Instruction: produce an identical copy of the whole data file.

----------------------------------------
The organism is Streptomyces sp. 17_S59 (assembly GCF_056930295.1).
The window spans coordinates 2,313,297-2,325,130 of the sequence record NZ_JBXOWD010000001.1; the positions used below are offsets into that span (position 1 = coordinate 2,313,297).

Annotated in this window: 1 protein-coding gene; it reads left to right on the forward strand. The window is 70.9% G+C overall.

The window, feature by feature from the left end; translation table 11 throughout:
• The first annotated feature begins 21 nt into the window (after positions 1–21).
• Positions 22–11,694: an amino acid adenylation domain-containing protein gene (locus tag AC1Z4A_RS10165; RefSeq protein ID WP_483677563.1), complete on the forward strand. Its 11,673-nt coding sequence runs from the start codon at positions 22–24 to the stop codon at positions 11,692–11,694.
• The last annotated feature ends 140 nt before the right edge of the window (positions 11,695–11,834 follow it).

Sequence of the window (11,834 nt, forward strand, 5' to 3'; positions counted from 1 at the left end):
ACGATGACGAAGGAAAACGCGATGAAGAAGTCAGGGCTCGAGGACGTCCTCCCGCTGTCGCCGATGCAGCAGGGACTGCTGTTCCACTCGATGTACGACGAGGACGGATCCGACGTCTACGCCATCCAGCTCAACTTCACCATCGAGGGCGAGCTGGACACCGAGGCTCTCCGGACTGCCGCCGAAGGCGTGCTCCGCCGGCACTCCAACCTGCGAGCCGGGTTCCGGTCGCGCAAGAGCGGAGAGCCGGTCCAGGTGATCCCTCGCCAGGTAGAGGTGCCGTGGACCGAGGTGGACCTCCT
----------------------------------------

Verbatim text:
The organism is Streptomyces sp. 17_S59 (assembly GCF_056930295.1).
The window spans coordinates 2,313,297-2,325,130 of the sequence record NZ_JBXOWD010000001.1; the positions used below are offsets into that span (position 1 = coordinate 2,313,297).

Annotated in this window: 1 protein-coding gene; it reads left to right on the forward strand. The window is 70.9% G+C overall.

The window, feature by feature from the left end; translation table 11 throughout:
• The first annotated feature begins 21 nt into the window (after positions 1–21).
• Positions 22–11,694: an amino acid adenylation domain-containing protein gene (locus tag AC1Z4A_RS10165; RefSeq protein ID WP_483677563.1), complete on the forward strand. Its 11,673-nt coding sequence runs from the start codon at positions 22–24 to the stop codon at positions 11,692–11,694.
• The last annotated feature ends 140 nt before the right edge of the window (positions 11,695–11,834 follow it).

Sequence of the window (11,834 nt, forward strand, 5' to 3'; positions counted from 1 at the left end):
ACGATGACGAAGGAAAACGCGATGAAGAAGTCAGGGCTCGAGGACGTCCTCCCGCTGTCGCCGATGCAGCAGGGACTGCTGTTCCACTCGATGTACGACGAGGACGGATCCGACGTCTACGCCATCCAGCTCAACTTCACCATCGAGGGCGAGCTGGACACCGAGGCTCTCCGGACTGCCGCCGAAGGCGTGCTCCGCCGGCACTCCAACCTGCGAGCCGGGTTCCGGTCGCGCAAGAGCGGAGAGCCGGTCCAGGTGATCCCTCGCCAGGTAGAGGTGCCGTGGACCGAGGTGGACCTCCT